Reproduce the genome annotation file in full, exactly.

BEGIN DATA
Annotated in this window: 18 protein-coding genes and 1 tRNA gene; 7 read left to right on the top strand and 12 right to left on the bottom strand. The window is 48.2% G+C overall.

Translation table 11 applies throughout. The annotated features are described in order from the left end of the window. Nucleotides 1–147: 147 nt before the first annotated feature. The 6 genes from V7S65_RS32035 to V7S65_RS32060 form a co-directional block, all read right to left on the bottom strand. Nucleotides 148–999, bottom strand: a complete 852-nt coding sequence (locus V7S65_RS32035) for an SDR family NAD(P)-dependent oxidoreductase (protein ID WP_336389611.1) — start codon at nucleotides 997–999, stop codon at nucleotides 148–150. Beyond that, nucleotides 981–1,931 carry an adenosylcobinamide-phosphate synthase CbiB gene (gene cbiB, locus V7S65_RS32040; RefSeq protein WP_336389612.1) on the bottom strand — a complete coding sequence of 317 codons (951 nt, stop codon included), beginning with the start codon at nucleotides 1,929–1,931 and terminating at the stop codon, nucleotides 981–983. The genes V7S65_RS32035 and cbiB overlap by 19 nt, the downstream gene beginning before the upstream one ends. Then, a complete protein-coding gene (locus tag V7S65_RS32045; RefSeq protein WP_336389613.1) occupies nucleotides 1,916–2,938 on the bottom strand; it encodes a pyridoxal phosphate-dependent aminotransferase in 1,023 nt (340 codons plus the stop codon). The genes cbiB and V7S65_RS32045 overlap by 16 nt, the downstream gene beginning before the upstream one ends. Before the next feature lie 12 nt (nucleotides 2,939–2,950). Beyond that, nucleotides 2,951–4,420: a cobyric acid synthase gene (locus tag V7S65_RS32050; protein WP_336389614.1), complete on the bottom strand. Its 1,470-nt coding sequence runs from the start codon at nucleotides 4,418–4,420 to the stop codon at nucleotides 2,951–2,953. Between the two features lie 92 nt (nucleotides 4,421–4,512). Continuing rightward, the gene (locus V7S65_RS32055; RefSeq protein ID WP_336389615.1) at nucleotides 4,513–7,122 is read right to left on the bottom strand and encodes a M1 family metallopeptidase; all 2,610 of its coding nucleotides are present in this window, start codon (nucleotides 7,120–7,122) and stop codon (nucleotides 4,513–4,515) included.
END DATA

Annotated in this window: 18 protein-coding genes and 1 tRNA gene; 7 read left to right on the top strand and 12 right to left on the bottom strand. The window is 48.2% G+C overall.

Translation table 11 applies throughout. The annotated features are described in order from the left end of the window. Nucleotides 1–147: 147 nt before the first annotated feature. The 6 genes from V7S65_RS32035 to V7S65_RS32060 form a co-directional block, all read right to left on the bottom strand. Nucleotides 148–999, bottom strand: a complete 852-nt coding sequence (locus V7S65_RS32035) for an SDR family NAD(P)-dependent oxidoreductase (protein ID WP_336389611.1) — start codon at nucleotides 997–999, stop codon at nucleotides 148–150. Beyond that, nucleotides 981–1,931 carry an adenosylcobinamide-phosphate synthase CbiB gene (gene cbiB, locus V7S65_RS32040; RefSeq protein WP_336389612.1) on the bottom strand — a complete coding sequence of 317 codons (951 nt, stop codon included), beginning with the start codon at nucleotides 1,929–1,931 and terminating at the stop codon, nucleotides 981–983. The genes V7S65_RS32035 and cbiB overlap by 19 nt, the downstream gene beginning before the upstream one ends. Then, a complete protein-coding gene (locus tag V7S65_RS32045; RefSeq protein WP_336389613.1) occupies nucleotides 1,916–2,938 on the bottom strand; it encodes a pyridoxal phosphate-dependent aminotransferase in 1,023 nt (340 codons plus the stop codon). The genes cbiB and V7S65_RS32045 overlap by 16 nt, the downstream gene beginning before the upstream one ends. Before the next feature lie 12 nt (nucleotides 2,939–2,950). Beyond that, nucleotides 2,951–4,420: a cobyric acid synthase gene (locus tag V7S65_RS32050; protein WP_336389614.1), complete on the bottom strand. Its 1,470-nt coding sequence runs from the start codon at nucleotides 4,418–4,420 to the stop codon at nucleotides 2,951–2,953. Between the two features lie 92 nt (nucleotides 4,421–4,512). Continuing rightward, the gene (locus V7S65_RS32055; RefSeq protein ID WP_336389615.1) at nucleotides 4,513–7,122 is read right to left on the bottom strand and encodes a M1 family metallopeptidase; all 2,610 of its coding nucleotides are present in this window, start codon (nucleotides 7,120–7,122) and stop codon (nucleotides 4,513–4,515) included.